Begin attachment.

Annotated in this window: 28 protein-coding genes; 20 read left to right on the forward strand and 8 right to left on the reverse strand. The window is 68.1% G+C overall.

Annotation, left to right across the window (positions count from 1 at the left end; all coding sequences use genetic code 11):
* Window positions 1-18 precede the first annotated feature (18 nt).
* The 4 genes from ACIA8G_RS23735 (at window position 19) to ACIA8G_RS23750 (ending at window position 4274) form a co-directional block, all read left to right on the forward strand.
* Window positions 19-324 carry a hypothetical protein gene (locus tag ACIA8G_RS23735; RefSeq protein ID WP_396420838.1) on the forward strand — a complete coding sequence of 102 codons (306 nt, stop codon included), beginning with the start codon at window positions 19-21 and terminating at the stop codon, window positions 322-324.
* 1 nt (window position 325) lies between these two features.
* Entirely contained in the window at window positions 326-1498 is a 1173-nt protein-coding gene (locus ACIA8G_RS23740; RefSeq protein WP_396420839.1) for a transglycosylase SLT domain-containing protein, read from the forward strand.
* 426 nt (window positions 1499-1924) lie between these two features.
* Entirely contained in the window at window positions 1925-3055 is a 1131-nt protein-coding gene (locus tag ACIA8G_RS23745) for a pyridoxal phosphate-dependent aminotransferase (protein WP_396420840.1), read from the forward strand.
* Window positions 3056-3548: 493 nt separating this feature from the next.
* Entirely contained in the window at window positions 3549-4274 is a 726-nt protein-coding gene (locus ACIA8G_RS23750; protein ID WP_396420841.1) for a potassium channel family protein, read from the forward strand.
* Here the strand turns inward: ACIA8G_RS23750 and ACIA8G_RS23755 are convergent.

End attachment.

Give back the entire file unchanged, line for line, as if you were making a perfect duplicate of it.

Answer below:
Annotated in this window: 28 protein-coding genes; 20 read left to right on the forward strand and 8 right to left on the reverse strand. The window is 68.1% G+C overall.

Annotation, left to right across the window (positions count from 1 at the left end; all coding sequences use genetic code 11):
* Window positions 1-18 precede the first annotated feature (18 nt).
* The 4 genes from ACIA8G_RS23735 (at window position 19) to ACIA8G_RS23750 (ending at window position 4274) form a co-directional block, all read left to right on the forward strand.
* Window positions 19-324 carry a hypothetical protein gene (locus tag ACIA8G_RS23735; RefSeq protein ID WP_396420838.1) on the forward strand — a complete coding sequence of 102 codons (306 nt, stop codon included), beginning with the start codon at window positions 19-21 and terminating at the stop codon, window positions 322-324.
* 1 nt (window position 325) lies between these two features.
* Entirely contained in the window at window positions 326-1498 is a 1173-nt protein-coding gene (locus ACIA8G_RS23740; RefSeq protein WP_396420839.1) for a transglycosylase SLT domain-containing protein, read from the forward strand.
* 426 nt (window positions 1499-1924) lie between these two features.
* Entirely contained in the window at window positions 1925-3055 is a 1131-nt protein-coding gene (locus tag ACIA8G_RS23745) for a pyridoxal phosphate-dependent aminotransferase (protein WP_396420840.1), read from the forward strand.
* Window positions 3056-3548: 493 nt separating this feature from the next.
* Entirely contained in the window at window positions 3549-4274 is a 726-nt protein-coding gene (locus ACIA8G_RS23750; protein ID WP_396420841.1) for a potassium channel family protein, read from the forward strand.
* Here the strand turns inward: ACIA8G_RS23750 and ACIA8G_RS23755 are convergent.